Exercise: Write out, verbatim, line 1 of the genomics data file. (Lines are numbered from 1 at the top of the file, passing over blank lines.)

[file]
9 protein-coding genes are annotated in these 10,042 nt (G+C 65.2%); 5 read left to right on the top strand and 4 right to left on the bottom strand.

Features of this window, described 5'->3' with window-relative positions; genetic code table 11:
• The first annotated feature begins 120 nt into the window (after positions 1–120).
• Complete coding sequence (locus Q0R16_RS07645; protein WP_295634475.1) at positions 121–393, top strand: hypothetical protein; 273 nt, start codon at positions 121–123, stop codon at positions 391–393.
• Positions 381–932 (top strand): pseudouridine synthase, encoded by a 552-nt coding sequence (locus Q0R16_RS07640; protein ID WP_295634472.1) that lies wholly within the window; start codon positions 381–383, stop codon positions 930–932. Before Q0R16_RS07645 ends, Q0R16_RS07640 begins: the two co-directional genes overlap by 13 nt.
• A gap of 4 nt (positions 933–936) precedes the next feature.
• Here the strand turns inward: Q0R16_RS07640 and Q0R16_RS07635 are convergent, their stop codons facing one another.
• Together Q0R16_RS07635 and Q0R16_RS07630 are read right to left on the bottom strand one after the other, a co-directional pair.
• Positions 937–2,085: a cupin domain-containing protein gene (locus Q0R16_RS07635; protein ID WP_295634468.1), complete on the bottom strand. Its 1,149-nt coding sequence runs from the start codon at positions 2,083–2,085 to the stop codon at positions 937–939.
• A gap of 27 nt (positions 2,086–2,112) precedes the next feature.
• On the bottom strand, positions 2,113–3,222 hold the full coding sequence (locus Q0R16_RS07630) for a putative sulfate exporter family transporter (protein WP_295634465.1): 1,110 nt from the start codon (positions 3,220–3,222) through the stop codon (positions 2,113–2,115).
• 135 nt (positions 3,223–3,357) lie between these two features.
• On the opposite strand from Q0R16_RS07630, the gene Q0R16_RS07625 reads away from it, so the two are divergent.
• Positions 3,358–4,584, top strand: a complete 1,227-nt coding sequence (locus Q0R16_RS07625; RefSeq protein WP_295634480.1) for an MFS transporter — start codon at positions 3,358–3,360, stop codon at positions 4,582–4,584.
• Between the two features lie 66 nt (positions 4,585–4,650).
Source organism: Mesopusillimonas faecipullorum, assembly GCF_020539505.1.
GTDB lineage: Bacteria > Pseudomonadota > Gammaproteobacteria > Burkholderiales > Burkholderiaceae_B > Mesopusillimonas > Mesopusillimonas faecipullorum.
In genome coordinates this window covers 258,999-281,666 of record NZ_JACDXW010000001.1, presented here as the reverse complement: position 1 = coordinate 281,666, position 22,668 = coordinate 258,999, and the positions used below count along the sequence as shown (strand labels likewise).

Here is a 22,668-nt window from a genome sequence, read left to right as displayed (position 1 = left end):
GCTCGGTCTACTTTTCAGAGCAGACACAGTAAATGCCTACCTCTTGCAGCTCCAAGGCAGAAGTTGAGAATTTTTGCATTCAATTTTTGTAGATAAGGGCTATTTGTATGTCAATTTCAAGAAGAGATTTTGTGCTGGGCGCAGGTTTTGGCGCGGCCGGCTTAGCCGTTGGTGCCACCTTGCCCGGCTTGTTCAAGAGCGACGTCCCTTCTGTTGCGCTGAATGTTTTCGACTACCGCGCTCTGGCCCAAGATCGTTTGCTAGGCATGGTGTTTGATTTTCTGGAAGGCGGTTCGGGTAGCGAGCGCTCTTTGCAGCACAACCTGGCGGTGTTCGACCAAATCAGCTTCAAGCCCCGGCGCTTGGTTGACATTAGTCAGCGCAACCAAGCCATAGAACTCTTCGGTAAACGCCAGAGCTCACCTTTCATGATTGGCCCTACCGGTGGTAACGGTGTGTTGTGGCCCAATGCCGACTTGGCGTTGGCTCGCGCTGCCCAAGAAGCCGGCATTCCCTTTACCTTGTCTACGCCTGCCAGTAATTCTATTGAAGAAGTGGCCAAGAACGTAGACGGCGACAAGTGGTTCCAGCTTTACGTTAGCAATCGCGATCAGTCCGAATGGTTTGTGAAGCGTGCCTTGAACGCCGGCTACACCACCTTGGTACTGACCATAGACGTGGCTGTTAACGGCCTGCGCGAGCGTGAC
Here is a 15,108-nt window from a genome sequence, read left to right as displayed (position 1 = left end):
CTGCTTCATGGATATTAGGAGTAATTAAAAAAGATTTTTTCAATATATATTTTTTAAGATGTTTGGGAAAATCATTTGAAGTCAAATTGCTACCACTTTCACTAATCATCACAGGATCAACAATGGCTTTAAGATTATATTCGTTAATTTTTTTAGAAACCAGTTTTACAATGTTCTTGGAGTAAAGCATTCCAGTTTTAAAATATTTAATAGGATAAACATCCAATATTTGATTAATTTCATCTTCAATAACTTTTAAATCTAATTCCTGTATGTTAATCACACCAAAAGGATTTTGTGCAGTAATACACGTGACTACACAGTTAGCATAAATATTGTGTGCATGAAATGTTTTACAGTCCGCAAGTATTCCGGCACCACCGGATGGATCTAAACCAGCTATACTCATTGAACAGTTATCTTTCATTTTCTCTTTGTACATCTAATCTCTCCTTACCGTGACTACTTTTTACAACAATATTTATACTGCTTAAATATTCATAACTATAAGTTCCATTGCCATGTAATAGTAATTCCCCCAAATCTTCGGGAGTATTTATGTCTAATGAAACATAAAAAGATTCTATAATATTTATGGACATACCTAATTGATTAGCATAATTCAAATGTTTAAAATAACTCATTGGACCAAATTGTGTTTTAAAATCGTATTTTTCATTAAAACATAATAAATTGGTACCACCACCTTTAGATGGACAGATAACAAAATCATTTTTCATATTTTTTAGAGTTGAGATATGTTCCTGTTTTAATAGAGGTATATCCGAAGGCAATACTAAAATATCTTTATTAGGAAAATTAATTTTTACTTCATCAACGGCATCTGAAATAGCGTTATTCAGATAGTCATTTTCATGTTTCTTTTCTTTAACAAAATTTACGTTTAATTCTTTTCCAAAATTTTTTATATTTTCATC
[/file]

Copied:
9 protein-coding genes are annotated in these 10,042 nt (G+C 65.2%); 5 read left to right on the top strand and 4 right to left on the bottom strand.